Chapter 174512019

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Chapter NumberXXXV
Chapter TitleGASTRONMY.
Chapter Urlhttp://nla.gov.au/nla.news-article174512019
Full Date1892-05-07
Page Number1
Corrections0
Word Count2067
IllustratedN
Last Corrected0000-00-00
Newspaper TitleThe Bendigo Independent (Vic. : 1891 - 1918)
Trove TitleThe Devil's Own. An Australian Story
article text

CHAPTER XXXV.

GASTRONMY.

A good dinner sharpens not while it softens the heart DORAN. “Dear me ! and you really have dances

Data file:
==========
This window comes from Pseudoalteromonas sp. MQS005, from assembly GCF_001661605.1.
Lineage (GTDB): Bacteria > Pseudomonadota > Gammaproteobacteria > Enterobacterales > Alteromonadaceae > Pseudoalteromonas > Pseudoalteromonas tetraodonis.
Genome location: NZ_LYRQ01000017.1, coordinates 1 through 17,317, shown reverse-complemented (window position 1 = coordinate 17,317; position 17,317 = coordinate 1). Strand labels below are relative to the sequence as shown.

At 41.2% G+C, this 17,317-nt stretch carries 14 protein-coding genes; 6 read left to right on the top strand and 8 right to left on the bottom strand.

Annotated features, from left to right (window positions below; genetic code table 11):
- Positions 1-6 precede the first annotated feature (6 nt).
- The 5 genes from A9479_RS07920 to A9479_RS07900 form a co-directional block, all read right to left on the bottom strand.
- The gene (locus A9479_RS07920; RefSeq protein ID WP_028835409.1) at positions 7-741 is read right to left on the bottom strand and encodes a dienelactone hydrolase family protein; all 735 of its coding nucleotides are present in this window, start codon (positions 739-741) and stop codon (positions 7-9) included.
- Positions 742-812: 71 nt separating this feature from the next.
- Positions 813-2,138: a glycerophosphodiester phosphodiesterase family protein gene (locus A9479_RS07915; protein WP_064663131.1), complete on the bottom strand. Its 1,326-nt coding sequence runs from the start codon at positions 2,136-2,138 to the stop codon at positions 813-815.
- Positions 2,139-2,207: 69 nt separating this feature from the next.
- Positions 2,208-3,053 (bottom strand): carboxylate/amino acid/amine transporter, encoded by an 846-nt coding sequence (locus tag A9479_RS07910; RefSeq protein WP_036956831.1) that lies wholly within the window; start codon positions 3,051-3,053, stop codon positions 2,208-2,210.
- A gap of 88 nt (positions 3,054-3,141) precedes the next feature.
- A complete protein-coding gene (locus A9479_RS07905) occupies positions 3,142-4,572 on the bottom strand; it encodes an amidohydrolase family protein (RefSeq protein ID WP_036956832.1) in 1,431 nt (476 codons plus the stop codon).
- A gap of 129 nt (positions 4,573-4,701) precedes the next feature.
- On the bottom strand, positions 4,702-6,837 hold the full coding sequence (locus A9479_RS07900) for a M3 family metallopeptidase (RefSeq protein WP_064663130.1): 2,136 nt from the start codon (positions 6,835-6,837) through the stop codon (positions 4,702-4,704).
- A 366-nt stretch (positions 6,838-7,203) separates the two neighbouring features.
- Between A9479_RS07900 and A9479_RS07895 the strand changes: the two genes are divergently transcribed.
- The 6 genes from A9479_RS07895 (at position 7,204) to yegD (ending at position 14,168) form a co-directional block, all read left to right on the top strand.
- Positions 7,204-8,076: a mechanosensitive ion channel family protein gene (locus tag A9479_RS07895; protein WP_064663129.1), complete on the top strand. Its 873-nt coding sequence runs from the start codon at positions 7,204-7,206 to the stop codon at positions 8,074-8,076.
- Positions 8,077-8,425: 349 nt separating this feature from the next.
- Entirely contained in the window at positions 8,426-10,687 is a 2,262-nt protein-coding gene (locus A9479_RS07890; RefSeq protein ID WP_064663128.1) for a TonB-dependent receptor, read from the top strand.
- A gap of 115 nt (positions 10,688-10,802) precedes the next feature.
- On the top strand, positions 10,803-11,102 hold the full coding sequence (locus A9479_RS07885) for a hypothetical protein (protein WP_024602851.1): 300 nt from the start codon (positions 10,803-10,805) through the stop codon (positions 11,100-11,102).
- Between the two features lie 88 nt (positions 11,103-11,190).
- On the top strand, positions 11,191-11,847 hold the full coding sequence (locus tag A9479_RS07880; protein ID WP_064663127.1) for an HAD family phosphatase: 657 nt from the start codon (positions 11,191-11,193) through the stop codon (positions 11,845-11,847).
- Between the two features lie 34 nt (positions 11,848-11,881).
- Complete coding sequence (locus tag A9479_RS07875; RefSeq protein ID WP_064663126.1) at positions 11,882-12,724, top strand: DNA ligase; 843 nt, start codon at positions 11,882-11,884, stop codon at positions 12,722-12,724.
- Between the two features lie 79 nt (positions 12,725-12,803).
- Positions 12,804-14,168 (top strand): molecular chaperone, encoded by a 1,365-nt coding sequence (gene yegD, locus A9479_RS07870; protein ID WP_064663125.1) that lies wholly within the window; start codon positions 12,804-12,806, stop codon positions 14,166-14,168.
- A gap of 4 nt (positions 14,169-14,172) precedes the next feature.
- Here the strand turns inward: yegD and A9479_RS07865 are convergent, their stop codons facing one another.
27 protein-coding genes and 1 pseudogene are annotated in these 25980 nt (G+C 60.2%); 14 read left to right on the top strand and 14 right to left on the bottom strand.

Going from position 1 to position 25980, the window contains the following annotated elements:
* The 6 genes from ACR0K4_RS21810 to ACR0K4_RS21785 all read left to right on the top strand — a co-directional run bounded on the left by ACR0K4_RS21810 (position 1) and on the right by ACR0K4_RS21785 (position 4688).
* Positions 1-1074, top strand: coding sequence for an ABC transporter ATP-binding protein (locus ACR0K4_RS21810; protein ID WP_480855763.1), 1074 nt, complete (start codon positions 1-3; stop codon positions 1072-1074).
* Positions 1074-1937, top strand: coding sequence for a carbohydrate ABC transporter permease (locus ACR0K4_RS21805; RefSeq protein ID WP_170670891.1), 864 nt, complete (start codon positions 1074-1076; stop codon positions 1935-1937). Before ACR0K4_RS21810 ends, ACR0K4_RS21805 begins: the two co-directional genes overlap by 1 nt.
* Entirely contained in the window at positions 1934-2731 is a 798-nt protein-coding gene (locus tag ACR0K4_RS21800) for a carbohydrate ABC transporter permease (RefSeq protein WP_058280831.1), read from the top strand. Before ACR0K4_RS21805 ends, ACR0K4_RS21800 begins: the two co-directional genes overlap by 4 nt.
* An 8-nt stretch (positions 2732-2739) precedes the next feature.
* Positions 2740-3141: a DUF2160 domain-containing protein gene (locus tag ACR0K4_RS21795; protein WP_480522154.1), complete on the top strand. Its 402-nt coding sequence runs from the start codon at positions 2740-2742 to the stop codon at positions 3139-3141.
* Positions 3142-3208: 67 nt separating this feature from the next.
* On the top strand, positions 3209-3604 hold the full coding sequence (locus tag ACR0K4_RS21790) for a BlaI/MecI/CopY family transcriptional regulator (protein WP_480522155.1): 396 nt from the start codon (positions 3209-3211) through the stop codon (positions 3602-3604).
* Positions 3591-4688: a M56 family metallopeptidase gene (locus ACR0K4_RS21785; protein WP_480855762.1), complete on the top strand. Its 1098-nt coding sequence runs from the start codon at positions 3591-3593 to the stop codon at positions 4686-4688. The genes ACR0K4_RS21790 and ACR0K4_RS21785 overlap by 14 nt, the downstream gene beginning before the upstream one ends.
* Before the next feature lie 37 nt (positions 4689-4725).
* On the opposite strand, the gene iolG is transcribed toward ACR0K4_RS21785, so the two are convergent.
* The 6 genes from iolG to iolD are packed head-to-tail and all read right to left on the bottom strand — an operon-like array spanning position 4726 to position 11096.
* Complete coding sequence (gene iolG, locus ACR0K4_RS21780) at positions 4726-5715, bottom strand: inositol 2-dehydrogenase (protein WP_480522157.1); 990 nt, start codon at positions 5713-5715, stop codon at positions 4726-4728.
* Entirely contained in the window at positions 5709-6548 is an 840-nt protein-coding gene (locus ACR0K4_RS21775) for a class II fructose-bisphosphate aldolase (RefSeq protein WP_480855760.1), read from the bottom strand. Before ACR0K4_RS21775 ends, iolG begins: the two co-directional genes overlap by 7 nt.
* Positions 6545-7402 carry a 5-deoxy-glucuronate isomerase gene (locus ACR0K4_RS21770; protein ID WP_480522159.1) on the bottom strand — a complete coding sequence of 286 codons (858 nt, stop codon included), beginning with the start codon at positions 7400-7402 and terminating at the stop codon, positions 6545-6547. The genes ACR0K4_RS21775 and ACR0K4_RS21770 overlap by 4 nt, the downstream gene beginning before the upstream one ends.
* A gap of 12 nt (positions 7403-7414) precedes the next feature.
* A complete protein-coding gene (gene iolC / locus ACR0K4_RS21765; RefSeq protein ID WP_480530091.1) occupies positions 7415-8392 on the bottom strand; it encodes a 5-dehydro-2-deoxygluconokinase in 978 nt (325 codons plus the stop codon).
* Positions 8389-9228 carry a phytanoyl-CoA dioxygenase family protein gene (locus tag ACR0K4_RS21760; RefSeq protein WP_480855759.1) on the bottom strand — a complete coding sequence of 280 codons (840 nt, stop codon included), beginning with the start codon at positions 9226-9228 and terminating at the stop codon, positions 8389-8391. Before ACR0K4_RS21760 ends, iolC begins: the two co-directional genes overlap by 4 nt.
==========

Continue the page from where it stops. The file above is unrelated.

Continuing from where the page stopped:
in Australia ! and the—the—the darkies, are , they tq attend your balls witfrthelp naked -feet; and do they dance sol” said Colonel Vandaleur, spreading out his fat hands in thq.air much after sleepy-' turtle, as if to illustrate of bare, flat feeti ? ? t ‘ “ Darkies ! You moan the aboriginals,” said the .widow, “‘Inever saw one I am sorry 7 to say, though I was in Aus tralia for years. -They are nearly extinct in the more civilised parts of the colony.” “ Ah! That’s the word is it, abor—? Whatsis : it?. We will say natives, it is not’such a lockjaw word at any rate. I, always go Iq.fer saving trouble. I con sider it a duty to make life cosy in every way, even to,conversation, 1 don’t her lievo in humbug; you remember that twaddle ascribed to old Johnson, the dictionary mao, about the density of the atmbapbero" with the tardity of the qaadrupcd,makiog his matutine attenera 7 tions' superlativoly injocund 1 the fellow deserved a billot in a lunatic asylum,” saidJhe.coloneL..... . . . s .: . It was at a dinner injQrosvonor Square given id' tlio ‘Fortcscues by the Duchess of, that tho Duke with Mrs. Fortcscue qn his right, and “ tho little girl,” as ho persisted in calling Vera; 'on; bis t . looked, .supremely happy, and very rauph ; amused at. quizzical battfery'or words.the colonel was launch ing forth, and which the pretty widow Beeufed well qble tp. answer.. , “There m one .thing you -beat us in f - Mrs.' Fbrtescqe,” said the, Duke, “ your climate, it must im perfect, summer all the ye$r round/ with ..roses and sunshine in abundance, it must be glorious, eh coip’nei|’ ‘ • .. , nyj. joyo 1 ho snow, no cold, no nothingimtbo way of pbjootionables, only, warm 1 Them ( .don’tkaowwhat -an yet, that, ia a tqhery to -abominable. , 1 alwaysjquhdbwh . to the Riviera ,at the . first {mention- of autumnal tints—that toooVs much over exaggerated, term' for iWdJeaveacand the shivers—lassure you is. something ..awful in winter-—miofcure to yoursclf'V vast tract of bare !and dotted with clothes pegs to reprint the foliage,; or rather, the timber, nothing "else;, the very birds fight the aspfict, .and.as to, animals, I givojybu ray wordj iiot one is to be seen' except .perhaps a poor neglected orphan donkey the, common—t-the pioburopf misery aud hupger.popr brute; , It.is. too fl r -L shudder at the >wdrd ywnfeV;” -? v “ Y.ou -forget/ the' hunting,” said the give up., my huntings for top fipst climate iu the, Riviera,” “ have very good .hutitiog in Aus- lyprteBpife;, : ,. .. really, 1J.’, soldthe, Colonels